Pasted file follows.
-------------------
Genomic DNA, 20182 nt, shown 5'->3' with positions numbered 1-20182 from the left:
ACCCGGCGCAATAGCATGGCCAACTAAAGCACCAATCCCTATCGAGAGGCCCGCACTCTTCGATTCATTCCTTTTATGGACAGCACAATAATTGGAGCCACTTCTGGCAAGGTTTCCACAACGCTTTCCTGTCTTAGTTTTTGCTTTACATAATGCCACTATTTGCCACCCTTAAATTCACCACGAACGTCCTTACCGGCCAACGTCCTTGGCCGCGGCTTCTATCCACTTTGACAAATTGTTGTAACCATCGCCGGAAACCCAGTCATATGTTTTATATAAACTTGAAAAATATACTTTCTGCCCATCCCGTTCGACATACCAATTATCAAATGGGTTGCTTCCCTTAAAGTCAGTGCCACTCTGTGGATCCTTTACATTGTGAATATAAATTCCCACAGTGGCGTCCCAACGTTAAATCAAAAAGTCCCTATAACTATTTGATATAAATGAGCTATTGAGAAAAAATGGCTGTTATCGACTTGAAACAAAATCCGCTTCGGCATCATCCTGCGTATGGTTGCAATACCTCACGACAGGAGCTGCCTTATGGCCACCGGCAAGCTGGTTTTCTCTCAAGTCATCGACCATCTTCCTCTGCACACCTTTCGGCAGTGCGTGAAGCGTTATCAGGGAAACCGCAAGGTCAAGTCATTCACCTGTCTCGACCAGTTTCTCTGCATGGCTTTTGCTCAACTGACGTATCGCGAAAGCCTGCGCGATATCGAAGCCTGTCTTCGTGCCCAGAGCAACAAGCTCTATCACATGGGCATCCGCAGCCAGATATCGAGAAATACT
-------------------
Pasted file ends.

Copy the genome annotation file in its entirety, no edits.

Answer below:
Genomic DNA, 20182 nt, shown 5'->3' with positions numbered 1-20182 from the left:
ACCCGGCGCAATAGCATGGCCAACTAAAGCACCAATCCCTATCGAGAGGCCCGCACTCTTCGATTCATTCCTTTTATGGACAGCACAATAATTGGAGCCACTTCTGGCAAGGTTTCCACAACGCTTTCCTGTCTTAGTTTTTGCTTTACATAATGCCACTATTTGCCACCCTTAAATTCACCACGAACGTCCTTACCGGCCAACGTCCTTGGCCGCGGCTTCTATCCACTTTGACAAATTGTTGTAACCATCGCCGGAAACCCAGTCATATGTTTTATATAAACTTGAAAAATATACTTTCTGCCCATCCCGTTCGACATACCAATTATCAAATGGGTTGCTTCCCTTAAAGTCAGTGCCACTCTGTGGATCCTTTACATTGTGAATATAAATTCCCACAGTGGCGTCCCAACGTTAAATCAAAAAGTCCCTATAACTATTTGATATAAATGAGCTATTGAGAAAAAATGGCTGTTATCGACTTGAAACAAAATCCGCTTCGGCATCATCCTGCGTATGGTTGCAATACCTCACGACAGGAGCTGCCTTATGGCCACCGGCAAGCTGGTTTTCTCTCAAGTCATCGACCATCTTCCTCTGCACACCTTTCGGCAGTGCGTGAAGCGTTATCAGGGAAACCGCAAGGTCAAGTCATTCACCTGTCTCGACCAGTTTCTCTGCATGGCTTTTGCTCAACTGACGTATCGCGAAAGCCTGCGCGATATCGAAGCCTGTCTTCGTGCCCAGAGCAACAAGCTCTATCACATGGGCATCCGCAGCCAGATATCGAGAAATACT